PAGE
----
Keeping you up to date with the latest dental information.

Baby Bottle Tooth Decay


Bleach Your Teeth
Crowns
Dental Anesthesia
Dental Implants
Dentures: Get Your Smile Back
Extraction of Wisdom Teeth
Flossing
Fluoride and Your Health
Night Guards/Splints
Nutrition & Dental Health
Oral Cancers
Porcelain Laminate Veneers
Pregnancy and Oral Health
Root Canal Therapy
Temporomandibular Disorders TMJ/TMD
The Right Time for Braces
Tooth Decay: A Preventable Disease
Women's Dental Health
Your Child's First Dental Visit
Your Child's Teeth and Gums: Tips for Parents

Dental Implants
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What is a Dental Implant?

A dental implant is an artificial tooth root (synthetic material) that is surgically anchored into your jaw to hold a replacement tooth or bridge in place. The benefit of using implants is that they don't rely on neighboring teeth for support, they are permanent and stable. Implants are a good solution to tooth loss because they look and feel like natural teeth.

Implant material is made from different types of metallic and bone-like ceramic materials that are compatible with body tissue. There are different types of dental implants: one is placed directly into the jawbone, like natural tooth roots; the second is used when the jaw structure is limited, therefore, a custom-made metal framework fits directly on the existing bone.

Can anyone receive dental implants?

Talk with your dentist about whether you are an implant candidate. You must be in good health and have the proper bone structure and healthy gums for the implant to stay in place. People who are unable to wear dentures may also be good candidates. If you suffer from chronic problems, such as clenching or bruxism, or systemic diseases, such as diabetes, the success rate for implants decreases dramatically. Additionally, people who smoke or drink alcohol may not be good candidates.

What can I expect during this procedure?

The dentist must perform surgery to anchor the "artificial root" into or on your jawbone. The procedure is done in the dental office with local anesthesia. Medications may be prescribed for soreness.

How long does the process take?

The process can take up to nine months to complete. Technology, however, is trying to decrease the healing time involved. Each patient heals differently, so times will vary. After the screws and posts are placed surgically, the healing process can take up to six months and the fitting of replacement teeth no more than two months.

What is the success rate of implants?

The success rate for implants depends on the tooth's purpose and location in the mouth. The success rate is about 95 percent for those placed in the front of the lower jaw and 85 percent for those placed in the sides and rear of the upper jaw.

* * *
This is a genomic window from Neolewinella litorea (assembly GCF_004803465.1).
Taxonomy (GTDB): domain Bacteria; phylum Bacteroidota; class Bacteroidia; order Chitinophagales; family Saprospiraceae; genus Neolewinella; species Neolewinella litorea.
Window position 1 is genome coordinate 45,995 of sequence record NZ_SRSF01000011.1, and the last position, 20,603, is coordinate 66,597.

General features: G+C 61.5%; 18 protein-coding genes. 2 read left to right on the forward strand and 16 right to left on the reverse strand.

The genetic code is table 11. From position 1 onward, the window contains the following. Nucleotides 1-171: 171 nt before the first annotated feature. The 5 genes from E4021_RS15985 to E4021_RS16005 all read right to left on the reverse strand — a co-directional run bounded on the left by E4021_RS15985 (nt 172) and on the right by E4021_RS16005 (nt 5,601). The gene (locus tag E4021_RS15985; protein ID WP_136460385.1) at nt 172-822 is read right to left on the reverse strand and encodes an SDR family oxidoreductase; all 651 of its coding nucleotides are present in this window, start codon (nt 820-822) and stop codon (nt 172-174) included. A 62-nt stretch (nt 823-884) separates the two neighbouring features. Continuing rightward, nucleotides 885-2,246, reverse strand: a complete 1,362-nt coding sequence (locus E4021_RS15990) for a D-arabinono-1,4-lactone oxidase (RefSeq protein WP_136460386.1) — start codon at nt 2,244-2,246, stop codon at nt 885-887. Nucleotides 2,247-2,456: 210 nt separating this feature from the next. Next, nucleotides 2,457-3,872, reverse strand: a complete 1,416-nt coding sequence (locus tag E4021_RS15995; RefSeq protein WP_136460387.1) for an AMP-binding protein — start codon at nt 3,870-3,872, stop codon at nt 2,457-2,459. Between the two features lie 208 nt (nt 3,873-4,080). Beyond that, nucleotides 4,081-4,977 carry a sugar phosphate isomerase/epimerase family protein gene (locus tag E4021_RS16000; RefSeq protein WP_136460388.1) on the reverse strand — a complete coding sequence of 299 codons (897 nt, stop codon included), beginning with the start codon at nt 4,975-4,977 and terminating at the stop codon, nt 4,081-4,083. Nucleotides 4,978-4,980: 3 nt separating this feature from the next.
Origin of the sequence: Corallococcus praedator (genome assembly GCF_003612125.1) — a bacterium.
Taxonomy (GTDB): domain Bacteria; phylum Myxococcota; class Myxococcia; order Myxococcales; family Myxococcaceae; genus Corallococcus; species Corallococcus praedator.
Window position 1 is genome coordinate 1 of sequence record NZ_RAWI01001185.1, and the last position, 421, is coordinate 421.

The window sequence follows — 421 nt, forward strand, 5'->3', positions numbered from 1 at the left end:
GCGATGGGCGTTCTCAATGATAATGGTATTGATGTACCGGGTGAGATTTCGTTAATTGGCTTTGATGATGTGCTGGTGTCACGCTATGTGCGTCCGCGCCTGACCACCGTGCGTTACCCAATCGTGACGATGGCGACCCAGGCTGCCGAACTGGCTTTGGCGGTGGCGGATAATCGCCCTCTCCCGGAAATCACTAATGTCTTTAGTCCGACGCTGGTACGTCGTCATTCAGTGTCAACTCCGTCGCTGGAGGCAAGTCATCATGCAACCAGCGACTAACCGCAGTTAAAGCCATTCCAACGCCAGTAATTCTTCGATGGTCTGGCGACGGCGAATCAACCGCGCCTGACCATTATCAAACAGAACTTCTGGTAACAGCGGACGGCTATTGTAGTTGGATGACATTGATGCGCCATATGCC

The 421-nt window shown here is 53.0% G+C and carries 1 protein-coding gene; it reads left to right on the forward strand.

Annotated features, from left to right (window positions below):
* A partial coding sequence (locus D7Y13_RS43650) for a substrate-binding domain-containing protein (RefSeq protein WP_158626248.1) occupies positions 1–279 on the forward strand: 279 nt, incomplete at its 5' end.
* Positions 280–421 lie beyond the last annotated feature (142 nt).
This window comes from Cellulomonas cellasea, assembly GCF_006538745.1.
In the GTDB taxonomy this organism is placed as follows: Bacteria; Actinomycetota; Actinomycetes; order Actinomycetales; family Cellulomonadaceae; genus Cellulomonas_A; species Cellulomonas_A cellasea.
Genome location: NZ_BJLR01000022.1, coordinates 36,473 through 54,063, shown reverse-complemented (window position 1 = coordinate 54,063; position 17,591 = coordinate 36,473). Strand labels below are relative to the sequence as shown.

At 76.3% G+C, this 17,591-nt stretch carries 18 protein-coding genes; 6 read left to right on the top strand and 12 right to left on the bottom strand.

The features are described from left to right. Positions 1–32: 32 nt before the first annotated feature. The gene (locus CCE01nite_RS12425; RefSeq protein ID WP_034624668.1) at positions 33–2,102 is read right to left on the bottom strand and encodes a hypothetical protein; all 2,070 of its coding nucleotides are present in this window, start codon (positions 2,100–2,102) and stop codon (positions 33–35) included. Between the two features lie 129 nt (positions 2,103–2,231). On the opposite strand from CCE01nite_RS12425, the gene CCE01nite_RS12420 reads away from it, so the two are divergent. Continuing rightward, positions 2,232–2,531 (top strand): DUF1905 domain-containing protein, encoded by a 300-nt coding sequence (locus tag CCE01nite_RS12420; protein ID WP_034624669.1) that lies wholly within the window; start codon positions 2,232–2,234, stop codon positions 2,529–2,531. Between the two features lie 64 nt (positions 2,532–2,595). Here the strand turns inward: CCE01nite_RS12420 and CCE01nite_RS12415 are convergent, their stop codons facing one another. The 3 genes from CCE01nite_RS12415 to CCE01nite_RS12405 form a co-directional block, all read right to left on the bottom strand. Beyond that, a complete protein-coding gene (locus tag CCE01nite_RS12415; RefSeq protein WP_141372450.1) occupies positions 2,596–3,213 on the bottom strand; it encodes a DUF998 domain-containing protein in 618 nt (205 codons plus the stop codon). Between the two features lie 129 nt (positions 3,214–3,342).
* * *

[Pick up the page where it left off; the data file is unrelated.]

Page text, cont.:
How do I care for implants?

Your overall health may affect the success rate of dental implants. Poor oral hygiene is a big reason why some implants fail. It is important to floss and brush around the fixtures at least twice a day, without metal objects. Your dentist will give you specific instructions on how to care for your new implants. Additional cleanings of up to four times per year may be necessary to ensure that you retain healthy gums.

What is the cost of implants?

Since implants involve surgery and are more involved, they cost more than traditional bridgework. However, some dental procedures and portions of the restoration may be covered by dental and medical insurance policies. Your dentist can help you with this process.

Is my dentist trained in implant therapy?

Dentists who have received training through an extensive program can complete this procedure. Your dentist may perform the procedure or consult with a team of dental health specialists to produce the result discussed with you. Ask your dentist questions about his or her training in implant therapy.

Created March 1999. Sources: "Dental implants: Are they for me? ", Quintessence Books, 1993; Compendium, September 1997; Journal of American Dental Association, August 1998; American Academy of Implant Dentistry; American Academy of Implant Prosthodontics; Consumer Reports.

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This information was compiled for you by the Academy of General Dentistry. Your dentist cares about long-term dental health for you and your family and demonstrates that concern by belonging to the Academy of General Dentistry. As one of the 35,000 general dentists in the United States and Canada who are members of the Academy, your dentist participates in an ongoing program of professional development and continuing education to remain current with advances in the profession and to provide quality patient treatment. Visit the AGD's web site at www.agd.org. You have permission to photo copy this page and distribute it to your patients.

AGD IMPACT March 1999

Posted† May 15, 1999† [TCJ]

Questions - Comments - Suggestions

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